Have you ever seen an ad you thought was very clever and entertaining, and maybe even got you to laugh—but then later realized you didn’t know what product was being advertised? I’ll bet that ad cost a lot of money, and people at some agency were well compensated, but I wonder if the ad’s sponsor was truly well served. Whether you’re a business owner or the marketing director for a small or mid-sized business, one of the most important decisions you will make is how to advertise your products and services. You know that “getting the word out” is critical to your success, but given the deluge of opportunities that comes across your desk, it’s difficult to know where to spend your hard-earned cash most wisely. In my marketing career, I have seen all kinds of solutions to that problem, some of which were very successful, and others a complete waste of money.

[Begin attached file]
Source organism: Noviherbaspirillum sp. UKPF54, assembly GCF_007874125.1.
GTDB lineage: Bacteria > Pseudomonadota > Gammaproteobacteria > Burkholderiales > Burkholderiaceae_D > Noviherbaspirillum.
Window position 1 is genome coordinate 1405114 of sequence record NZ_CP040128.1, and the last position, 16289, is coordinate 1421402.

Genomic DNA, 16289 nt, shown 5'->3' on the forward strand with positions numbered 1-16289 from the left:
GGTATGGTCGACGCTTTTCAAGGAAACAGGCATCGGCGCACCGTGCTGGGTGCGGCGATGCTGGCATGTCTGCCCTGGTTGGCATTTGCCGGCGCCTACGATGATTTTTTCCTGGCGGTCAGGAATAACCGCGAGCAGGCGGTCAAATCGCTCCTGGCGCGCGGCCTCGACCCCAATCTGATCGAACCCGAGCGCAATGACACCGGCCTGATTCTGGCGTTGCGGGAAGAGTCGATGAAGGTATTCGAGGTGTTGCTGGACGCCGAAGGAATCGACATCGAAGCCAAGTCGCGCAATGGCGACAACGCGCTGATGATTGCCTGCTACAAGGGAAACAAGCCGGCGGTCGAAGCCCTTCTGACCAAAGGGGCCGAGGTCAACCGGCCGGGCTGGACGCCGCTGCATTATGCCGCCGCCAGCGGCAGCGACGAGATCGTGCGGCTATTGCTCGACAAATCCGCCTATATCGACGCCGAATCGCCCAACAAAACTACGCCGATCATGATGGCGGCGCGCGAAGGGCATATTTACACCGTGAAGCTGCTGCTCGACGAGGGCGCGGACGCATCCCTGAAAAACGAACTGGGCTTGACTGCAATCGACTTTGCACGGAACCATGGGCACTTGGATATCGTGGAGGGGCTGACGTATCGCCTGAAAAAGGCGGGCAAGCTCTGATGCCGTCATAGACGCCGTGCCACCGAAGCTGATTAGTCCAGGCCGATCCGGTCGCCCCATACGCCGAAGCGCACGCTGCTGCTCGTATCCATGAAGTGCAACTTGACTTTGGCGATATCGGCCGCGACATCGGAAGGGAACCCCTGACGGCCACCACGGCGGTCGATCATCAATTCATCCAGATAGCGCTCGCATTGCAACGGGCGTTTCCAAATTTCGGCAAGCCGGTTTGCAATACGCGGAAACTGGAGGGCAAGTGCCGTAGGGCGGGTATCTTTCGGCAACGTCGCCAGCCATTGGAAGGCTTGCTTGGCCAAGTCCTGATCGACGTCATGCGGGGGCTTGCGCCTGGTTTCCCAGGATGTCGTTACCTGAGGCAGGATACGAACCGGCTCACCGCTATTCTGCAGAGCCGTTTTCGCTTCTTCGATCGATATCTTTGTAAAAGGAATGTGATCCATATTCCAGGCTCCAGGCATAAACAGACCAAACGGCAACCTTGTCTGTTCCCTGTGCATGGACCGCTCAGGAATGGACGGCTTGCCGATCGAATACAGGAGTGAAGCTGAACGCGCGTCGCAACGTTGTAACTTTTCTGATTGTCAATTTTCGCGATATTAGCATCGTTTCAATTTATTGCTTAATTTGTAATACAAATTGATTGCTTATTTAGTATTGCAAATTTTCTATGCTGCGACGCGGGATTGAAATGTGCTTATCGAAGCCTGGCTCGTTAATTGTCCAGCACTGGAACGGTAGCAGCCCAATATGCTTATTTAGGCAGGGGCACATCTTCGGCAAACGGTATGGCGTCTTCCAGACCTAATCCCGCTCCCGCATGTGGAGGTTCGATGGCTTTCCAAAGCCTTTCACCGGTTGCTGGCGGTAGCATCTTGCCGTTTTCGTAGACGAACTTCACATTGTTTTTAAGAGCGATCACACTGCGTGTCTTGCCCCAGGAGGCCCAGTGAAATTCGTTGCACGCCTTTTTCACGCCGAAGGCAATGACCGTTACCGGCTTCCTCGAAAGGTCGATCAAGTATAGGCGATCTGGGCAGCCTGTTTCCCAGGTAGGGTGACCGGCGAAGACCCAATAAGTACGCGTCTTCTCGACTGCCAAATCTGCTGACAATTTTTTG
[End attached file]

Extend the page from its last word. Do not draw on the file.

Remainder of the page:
Making this type of decision requires knowing the proper blend of science and art.
Many people think of advertising as some mystical process, where only the most creative types can safely venture. There is some truth to the idea that creativity plays a huge role in successful advertising. But first, there’s the practical or scientific part of effective advertising. As in the example above, just pulling together a brilliant creative piece isn’t enough if you don’t understand the product or the audience. Who, for example, would think it wise to develop a wonderful creative piece and then just send it out randomly to the first 10,000 names in the phone book? Maybe, if you’re very lucky, a handful of those recipients might by chance have an interest in your product or service. But the likelihood is small and the risk of wasting good creative copy—not to mention a tidy sum of money—is large.